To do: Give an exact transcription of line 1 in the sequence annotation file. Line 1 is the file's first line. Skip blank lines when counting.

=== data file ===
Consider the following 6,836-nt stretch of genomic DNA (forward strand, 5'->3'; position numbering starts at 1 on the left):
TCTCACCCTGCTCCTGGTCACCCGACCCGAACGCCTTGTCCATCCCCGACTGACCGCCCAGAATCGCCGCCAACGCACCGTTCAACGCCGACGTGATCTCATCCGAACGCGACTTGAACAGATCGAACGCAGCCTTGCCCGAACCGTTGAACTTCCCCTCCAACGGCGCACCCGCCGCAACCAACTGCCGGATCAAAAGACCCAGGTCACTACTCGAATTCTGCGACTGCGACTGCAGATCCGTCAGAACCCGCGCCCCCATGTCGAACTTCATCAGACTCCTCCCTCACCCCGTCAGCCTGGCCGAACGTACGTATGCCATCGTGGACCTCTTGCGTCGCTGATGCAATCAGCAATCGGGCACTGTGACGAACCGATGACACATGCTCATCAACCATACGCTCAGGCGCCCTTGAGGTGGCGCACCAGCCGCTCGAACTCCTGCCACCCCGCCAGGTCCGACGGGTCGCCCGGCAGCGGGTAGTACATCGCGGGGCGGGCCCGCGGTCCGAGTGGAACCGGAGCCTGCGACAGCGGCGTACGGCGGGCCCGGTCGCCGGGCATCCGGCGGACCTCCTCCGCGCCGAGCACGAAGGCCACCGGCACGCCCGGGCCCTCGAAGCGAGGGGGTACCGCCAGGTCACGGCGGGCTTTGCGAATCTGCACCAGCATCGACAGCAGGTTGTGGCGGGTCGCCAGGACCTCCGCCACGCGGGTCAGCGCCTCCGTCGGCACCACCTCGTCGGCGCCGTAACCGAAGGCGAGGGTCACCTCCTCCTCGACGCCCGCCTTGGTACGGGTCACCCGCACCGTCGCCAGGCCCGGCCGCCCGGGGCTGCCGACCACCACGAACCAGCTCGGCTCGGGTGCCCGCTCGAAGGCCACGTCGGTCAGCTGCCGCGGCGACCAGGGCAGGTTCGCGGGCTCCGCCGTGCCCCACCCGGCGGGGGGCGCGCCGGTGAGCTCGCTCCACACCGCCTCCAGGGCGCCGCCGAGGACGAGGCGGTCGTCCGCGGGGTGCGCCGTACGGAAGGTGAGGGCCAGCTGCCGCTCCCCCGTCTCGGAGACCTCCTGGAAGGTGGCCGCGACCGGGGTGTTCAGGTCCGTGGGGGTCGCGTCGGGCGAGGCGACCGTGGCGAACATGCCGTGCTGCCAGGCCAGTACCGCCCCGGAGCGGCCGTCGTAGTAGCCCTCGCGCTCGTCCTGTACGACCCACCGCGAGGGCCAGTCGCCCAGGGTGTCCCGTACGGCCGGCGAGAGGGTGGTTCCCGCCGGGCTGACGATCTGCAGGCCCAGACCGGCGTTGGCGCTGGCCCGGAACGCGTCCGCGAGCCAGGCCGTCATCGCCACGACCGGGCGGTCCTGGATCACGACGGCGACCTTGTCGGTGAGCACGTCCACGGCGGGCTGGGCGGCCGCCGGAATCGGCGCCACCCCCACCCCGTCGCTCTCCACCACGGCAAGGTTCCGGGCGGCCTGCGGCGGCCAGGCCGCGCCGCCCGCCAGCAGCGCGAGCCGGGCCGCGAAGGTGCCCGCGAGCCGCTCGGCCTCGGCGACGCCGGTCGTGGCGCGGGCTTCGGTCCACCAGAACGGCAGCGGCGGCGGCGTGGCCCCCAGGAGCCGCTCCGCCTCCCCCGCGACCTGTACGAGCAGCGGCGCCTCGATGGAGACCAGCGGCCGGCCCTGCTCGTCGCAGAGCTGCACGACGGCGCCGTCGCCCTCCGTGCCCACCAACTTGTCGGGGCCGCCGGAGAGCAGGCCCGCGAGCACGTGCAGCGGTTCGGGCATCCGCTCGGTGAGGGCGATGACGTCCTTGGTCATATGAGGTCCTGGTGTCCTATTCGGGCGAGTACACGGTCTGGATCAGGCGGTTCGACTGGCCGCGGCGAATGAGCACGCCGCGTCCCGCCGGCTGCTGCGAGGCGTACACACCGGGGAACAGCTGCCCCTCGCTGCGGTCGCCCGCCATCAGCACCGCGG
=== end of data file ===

Consider the following 6,836-nt stretch of genomic DNA (forward strand, 5'->3'; position numbering starts at 1 on the left):